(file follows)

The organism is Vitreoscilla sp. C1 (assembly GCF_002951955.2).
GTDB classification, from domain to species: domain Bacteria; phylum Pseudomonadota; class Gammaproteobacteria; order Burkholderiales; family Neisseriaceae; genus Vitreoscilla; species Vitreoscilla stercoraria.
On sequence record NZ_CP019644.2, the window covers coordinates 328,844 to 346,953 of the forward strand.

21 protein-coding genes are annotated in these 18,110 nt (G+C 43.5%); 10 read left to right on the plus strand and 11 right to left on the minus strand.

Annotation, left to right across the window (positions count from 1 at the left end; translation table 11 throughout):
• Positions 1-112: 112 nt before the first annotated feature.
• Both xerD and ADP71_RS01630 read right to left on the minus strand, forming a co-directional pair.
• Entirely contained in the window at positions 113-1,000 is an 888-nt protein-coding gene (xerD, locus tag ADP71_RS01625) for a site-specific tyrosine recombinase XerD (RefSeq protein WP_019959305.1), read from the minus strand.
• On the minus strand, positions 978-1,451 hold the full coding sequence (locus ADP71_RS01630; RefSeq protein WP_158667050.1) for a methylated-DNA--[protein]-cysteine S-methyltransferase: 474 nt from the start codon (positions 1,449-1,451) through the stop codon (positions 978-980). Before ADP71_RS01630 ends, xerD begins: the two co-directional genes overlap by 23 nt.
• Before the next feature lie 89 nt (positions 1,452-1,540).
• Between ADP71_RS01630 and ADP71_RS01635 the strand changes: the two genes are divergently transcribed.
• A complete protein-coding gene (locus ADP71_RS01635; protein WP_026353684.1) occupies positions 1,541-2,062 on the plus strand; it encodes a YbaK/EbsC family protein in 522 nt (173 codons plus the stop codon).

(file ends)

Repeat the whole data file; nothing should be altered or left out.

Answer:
The organism is Vitreoscilla sp. C1 (assembly GCF_002951955.2).
GTDB classification, from domain to species: domain Bacteria; phylum Pseudomonadota; class Gammaproteobacteria; order Burkholderiales; family Neisseriaceae; genus Vitreoscilla; species Vitreoscilla stercoraria.
On sequence record NZ_CP019644.2, the window covers coordinates 328,844 to 346,953 of the forward strand.

21 protein-coding genes are annotated in these 18,110 nt (G+C 43.5%); 10 read left to right on the plus strand and 11 right to left on the minus strand.

Annotation, left to right across the window (positions count from 1 at the left end; translation table 11 throughout):
• Positions 1-112: 112 nt before the first annotated feature.
• Both xerD and ADP71_RS01630 read right to left on the minus strand, forming a co-directional pair.
• Entirely contained in the window at positions 113-1,000 is an 888-nt protein-coding gene (xerD, locus tag ADP71_RS01625) for a site-specific tyrosine recombinase XerD (RefSeq protein WP_019959305.1), read from the minus strand.
• On the minus strand, positions 978-1,451 hold the full coding sequence (locus ADP71_RS01630; RefSeq protein WP_158667050.1) for a methylated-DNA--[protein]-cysteine S-methyltransferase: 474 nt from the start codon (positions 1,449-1,451) through the stop codon (positions 978-980). Before ADP71_RS01630 ends, xerD begins: the two co-directional genes overlap by 23 nt.
• Before the next feature lie 89 nt (positions 1,452-1,540).
• Between ADP71_RS01630 and ADP71_RS01635 the strand changes: the two genes are divergently transcribed.
• A complete protein-coding gene (locus ADP71_RS01635; protein WP_026353684.1) occupies positions 1,541-2,062 on the plus strand; it encodes a YbaK/EbsC family protein in 522 nt (173 codons plus the stop codon).